26 July 2016

5 easy steps for creating community

Alicia Rosales, survivorship program navigator at St. Luke’s Mountain States Tumor Institute, also serves on the board of River Discovery, an Idaho non-profit that offers white water adventures for people dealing with cancer.

“Do you want to come on a 3-day camping/rafting adventure?” she asked. “As part of the volunteer staff?” Yeahhhh.


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Cover girl Alicia Rosales

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21 July 2016

Sarah’s poem — I am still me

My young cancer-widowed friend, Sarah, shared a couple of her poems recently. I was amazed. Beautiful stuff. She writes honestly and vulnerably—wondering if she’ll ever find who she is again—and yet her work is hope-filled.



Jill Rosell Photography


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17 July 2016

3 great reasons to have gratitude on your team

When cancer showed up (on top of financial setbacks), I’m sorry to say I did my share of whining. For the most part it wasn’t out loud, but there was a definite lack of gratitude in my heart for much of anything.

There are some concepts, though, that we all sort of know. And one of those concepts is that whining achieves no good. At all. Eventually, gratitude became a critical member of our cancer team.




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14 July 2016

12 simple ways to get back into life

This past weekend was the annual Tour des Chutes — a multi-distance cycling event and walk/run to benefit central Oregon families dealing with cancer. Founded by cycling enthusiast and brain cancer survivor Gary Bonacker, the event has surpassed the million dollar mark in fundraising. Which is pretty amazing for a small-town, grassroots venture.

But then, my friend, Gary, is pretty amazing. Because he’s been instrumental in this endeavor with part of the brain tumor that couldn’t be removed surgically still causing havoc all these years. If anyone knows how to do life with adversity, it would be Gary.



Gary Bonacker


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10 July 2016

What grief is not

This from an unknown author:

Grief never ends. But it changes. It’s a passage, not a place to stay. Grief is not a sign of weakness, nor a lack of faith. It is the price of love.

When I read the first part — about grief never ending — I thought, That’s not true. Because it feels as if my grief over losing Hubby to cancer has ended.



Photo credit: Pixabay


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3 July 2016

How loving someone is like moving into a house

When I married Hubby, we didn’t know each other very well. We met one weekend, wrote for nearly a year—continents apart—and then on our first date, he proposed.

After that first date, I re-boarded a plane, and we planned a wedding long distance. Which meant all our dating and getting to know one another took place after we were husband and wife.


View More: http://kristinalee.pass.us/garymarlys

Photo credit: Simply Kristina Lee Photography


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26 June 2016

What a great support team looks like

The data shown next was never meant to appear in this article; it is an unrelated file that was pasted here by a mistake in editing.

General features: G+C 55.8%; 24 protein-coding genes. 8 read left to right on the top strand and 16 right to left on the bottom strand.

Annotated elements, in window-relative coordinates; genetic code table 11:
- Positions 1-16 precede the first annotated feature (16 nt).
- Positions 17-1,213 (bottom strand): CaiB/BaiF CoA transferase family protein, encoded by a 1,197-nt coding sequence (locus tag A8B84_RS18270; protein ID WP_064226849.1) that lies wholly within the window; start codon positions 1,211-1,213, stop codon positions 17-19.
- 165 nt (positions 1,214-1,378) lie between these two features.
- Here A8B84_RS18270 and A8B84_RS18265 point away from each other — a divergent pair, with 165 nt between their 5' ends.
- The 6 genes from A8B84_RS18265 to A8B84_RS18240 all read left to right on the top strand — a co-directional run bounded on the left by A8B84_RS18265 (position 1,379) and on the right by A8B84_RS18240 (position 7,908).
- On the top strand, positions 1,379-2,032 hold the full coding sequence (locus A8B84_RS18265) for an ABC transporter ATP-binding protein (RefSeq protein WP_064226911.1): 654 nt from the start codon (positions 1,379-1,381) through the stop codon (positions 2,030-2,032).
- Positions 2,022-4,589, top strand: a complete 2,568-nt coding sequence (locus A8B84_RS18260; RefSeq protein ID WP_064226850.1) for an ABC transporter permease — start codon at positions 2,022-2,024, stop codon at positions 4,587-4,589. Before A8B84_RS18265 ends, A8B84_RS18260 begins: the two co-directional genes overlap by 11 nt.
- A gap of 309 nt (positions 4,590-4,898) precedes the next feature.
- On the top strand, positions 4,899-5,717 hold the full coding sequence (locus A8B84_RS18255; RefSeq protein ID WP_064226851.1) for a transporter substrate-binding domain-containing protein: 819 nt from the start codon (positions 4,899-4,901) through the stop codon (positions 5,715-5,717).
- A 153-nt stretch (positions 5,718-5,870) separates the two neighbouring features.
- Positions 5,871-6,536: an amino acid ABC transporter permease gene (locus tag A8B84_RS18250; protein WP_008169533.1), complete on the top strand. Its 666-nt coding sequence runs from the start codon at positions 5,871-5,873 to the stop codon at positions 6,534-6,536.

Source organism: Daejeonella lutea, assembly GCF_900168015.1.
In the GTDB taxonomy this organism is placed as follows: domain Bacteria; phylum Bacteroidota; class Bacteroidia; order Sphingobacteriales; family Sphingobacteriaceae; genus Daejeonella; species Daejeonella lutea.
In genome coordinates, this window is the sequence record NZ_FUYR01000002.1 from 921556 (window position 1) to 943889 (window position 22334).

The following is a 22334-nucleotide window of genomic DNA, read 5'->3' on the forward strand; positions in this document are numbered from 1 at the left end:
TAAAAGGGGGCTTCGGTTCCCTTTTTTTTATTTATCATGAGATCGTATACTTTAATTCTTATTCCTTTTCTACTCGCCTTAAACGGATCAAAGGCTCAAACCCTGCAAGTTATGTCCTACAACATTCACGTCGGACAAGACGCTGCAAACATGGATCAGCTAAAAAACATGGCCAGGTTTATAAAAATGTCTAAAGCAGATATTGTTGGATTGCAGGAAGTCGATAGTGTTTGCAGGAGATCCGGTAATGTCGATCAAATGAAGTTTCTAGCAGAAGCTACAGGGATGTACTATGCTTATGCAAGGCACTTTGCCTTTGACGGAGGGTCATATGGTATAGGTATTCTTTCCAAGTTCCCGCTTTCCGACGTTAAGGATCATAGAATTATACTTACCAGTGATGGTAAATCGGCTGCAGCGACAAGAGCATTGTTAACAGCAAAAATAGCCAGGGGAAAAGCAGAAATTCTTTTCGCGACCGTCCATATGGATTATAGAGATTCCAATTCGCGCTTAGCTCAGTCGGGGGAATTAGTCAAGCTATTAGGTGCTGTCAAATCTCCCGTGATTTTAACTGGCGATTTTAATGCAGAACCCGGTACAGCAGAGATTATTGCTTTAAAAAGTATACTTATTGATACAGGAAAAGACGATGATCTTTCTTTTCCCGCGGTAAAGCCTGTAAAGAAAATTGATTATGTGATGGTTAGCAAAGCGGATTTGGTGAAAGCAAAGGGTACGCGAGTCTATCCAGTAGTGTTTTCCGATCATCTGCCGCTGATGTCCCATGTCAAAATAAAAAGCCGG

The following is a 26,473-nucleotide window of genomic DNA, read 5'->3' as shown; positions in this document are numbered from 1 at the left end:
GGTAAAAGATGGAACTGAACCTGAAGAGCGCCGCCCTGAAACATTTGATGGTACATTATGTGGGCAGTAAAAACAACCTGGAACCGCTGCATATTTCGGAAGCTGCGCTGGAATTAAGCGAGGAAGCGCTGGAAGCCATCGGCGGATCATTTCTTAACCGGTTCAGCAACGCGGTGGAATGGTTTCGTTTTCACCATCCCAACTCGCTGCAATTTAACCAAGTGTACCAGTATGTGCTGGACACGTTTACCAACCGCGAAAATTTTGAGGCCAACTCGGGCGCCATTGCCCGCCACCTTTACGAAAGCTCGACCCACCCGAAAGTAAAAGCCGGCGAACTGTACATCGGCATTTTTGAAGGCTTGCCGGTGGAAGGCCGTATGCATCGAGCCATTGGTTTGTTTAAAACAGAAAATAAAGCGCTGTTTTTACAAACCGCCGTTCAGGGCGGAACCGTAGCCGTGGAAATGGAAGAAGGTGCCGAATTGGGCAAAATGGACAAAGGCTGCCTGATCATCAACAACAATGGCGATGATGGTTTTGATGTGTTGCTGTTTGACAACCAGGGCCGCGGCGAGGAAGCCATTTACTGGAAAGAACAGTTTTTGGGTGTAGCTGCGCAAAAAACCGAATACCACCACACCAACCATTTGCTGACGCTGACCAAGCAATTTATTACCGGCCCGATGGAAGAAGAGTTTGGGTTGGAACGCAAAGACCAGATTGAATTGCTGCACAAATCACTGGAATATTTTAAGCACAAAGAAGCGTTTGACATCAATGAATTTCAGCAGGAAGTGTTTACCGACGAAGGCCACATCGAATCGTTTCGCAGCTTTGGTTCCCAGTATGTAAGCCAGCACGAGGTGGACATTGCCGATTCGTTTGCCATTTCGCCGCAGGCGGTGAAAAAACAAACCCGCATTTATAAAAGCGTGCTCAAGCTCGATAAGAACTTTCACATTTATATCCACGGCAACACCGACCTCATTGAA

A spontaneous group hug from The Littles—can you count all four heads?—took place at the train station in New Jersey after hanging out with the youngest of my support team members. (The Teens, of course, are way too cool to do group hugs. Not that either of them were even out of bed when this photo was taken, this being summer vacation.)


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Part of my support team


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19 June 2016

Father’s Day without Hubby

I’m somewhere in the U.S. with six grandkids, and I’ve shooed The Parents away for an out-of-town escape to recharge their batteries. Hint: It’s known as the Garden State and it’s clear on the other side of the world continent from my home in Oregon.


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The Grands


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16 June 2016

How to dare greatly

Granddaughter Lilly, a black belt in Mixed Martial Arts, recently competed in a Tiger Schulmann MMA tournament and captured two 3rd place finishes. On the way home, she FaceTimed and of course she was disappointed because she has some rather nice 1st-place hardware in her room at home.


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But by the time she and her dad stopped for lunch and she posted a photo to Instagram, here was her caption:

Win or lose, I left it all on the mats today.

I have a very wise 15-year-old granddaughter.

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12 June 2016

Letter to my newly-widowed self

Dear newly-widowed Marlys — I’m now 19 months into widowhood, and while there are quite possibly more things ahead to deal with, for the most part I’m feeling pretty seasoned.

You’re a newbie. And you’re overwhelmed. So for this moment, make a cup of Chai tea—knowing how much you and I love Chai—and put your feet up to read this letter. Remember to breathe.


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Photo credit: Pixabay


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About Me

Hello, my name is Marlys Johnson. I’m a cancer widow, author, speaker and blogger. I love getting outdoors; would rather lace up hiking boots than go shopping. I have a passion for repurposing old junk into cool new stuff. And an even greater passion for showing people how to navigate life's challenges. Tenaciously. And with heart wide open.

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